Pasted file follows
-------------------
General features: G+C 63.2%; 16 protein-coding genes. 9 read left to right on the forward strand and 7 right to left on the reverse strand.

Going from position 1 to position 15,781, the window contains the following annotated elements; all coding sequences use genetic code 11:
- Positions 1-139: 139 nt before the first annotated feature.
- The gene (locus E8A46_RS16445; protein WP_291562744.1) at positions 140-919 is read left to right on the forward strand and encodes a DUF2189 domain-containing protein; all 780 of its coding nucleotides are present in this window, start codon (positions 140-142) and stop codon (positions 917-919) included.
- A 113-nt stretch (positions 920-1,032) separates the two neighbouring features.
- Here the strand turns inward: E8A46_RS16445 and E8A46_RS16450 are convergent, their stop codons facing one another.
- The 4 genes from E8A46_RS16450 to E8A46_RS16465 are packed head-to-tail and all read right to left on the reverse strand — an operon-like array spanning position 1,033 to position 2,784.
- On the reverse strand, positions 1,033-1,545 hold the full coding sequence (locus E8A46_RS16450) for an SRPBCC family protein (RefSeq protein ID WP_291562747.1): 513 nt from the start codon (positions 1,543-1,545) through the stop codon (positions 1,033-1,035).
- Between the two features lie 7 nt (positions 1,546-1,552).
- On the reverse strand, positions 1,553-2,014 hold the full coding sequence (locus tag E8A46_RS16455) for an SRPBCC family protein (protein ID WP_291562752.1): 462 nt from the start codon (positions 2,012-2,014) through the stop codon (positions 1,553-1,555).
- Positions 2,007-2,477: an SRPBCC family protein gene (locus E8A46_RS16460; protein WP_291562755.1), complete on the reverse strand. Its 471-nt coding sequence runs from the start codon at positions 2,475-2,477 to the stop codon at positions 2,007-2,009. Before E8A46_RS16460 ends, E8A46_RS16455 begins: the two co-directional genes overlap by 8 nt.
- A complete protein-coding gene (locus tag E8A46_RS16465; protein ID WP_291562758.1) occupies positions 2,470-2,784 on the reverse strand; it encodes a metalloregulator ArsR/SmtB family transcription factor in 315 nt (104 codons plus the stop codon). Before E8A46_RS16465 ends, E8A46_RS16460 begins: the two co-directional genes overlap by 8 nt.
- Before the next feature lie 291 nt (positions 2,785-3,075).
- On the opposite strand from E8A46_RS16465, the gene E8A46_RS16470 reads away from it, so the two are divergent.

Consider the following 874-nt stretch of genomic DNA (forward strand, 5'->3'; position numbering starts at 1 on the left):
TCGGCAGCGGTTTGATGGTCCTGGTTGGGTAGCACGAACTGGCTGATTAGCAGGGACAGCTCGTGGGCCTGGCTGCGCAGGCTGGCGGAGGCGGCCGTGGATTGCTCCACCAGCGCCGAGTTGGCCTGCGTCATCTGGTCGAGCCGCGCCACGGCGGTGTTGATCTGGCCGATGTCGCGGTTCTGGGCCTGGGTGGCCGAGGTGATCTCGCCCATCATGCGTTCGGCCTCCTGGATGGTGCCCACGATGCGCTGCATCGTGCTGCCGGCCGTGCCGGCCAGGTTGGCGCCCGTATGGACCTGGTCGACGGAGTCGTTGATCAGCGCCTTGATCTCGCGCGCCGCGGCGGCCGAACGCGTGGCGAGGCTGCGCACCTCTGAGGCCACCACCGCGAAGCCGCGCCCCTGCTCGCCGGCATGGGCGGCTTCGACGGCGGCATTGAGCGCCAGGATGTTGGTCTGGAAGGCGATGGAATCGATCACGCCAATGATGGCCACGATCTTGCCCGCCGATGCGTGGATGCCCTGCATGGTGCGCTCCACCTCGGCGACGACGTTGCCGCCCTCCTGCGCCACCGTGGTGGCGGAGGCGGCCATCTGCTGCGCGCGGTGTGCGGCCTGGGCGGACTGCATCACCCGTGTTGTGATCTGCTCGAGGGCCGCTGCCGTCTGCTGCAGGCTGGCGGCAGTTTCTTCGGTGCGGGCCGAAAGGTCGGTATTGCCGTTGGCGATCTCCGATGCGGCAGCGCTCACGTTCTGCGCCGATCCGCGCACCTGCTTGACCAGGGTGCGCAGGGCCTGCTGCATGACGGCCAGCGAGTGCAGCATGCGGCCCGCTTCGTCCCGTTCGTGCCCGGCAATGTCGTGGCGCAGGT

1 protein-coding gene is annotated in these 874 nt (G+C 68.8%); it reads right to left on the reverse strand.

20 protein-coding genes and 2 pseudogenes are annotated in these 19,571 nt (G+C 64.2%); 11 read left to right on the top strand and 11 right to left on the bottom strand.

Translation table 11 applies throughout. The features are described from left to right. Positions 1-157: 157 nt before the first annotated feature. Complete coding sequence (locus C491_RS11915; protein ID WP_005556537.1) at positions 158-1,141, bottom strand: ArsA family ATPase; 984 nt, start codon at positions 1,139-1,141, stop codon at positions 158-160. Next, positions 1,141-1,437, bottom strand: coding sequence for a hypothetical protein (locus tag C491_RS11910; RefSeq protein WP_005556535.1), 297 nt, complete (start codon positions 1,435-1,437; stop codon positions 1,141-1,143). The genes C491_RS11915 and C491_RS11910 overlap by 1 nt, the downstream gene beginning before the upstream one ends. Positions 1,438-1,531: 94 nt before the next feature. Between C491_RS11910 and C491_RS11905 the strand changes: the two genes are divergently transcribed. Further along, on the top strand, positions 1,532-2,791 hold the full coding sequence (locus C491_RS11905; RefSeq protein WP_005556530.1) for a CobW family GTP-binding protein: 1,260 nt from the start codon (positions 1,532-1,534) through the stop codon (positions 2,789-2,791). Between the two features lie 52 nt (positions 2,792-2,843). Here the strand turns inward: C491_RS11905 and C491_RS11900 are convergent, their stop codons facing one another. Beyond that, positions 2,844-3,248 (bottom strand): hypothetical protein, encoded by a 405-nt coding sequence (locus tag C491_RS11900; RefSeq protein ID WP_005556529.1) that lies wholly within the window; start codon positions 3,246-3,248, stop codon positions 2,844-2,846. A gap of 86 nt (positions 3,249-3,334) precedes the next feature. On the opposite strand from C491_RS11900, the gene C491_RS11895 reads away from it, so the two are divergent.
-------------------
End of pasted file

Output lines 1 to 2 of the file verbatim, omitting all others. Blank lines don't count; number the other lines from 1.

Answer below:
General features: G+C 63.2%; 16 protein-coding genes. 9 read left to right on the forward strand and 7 right to left on the reverse strand.

Going from position 1 to position 15,781, the window contains the following annotated elements; all coding sequences use genetic code 11: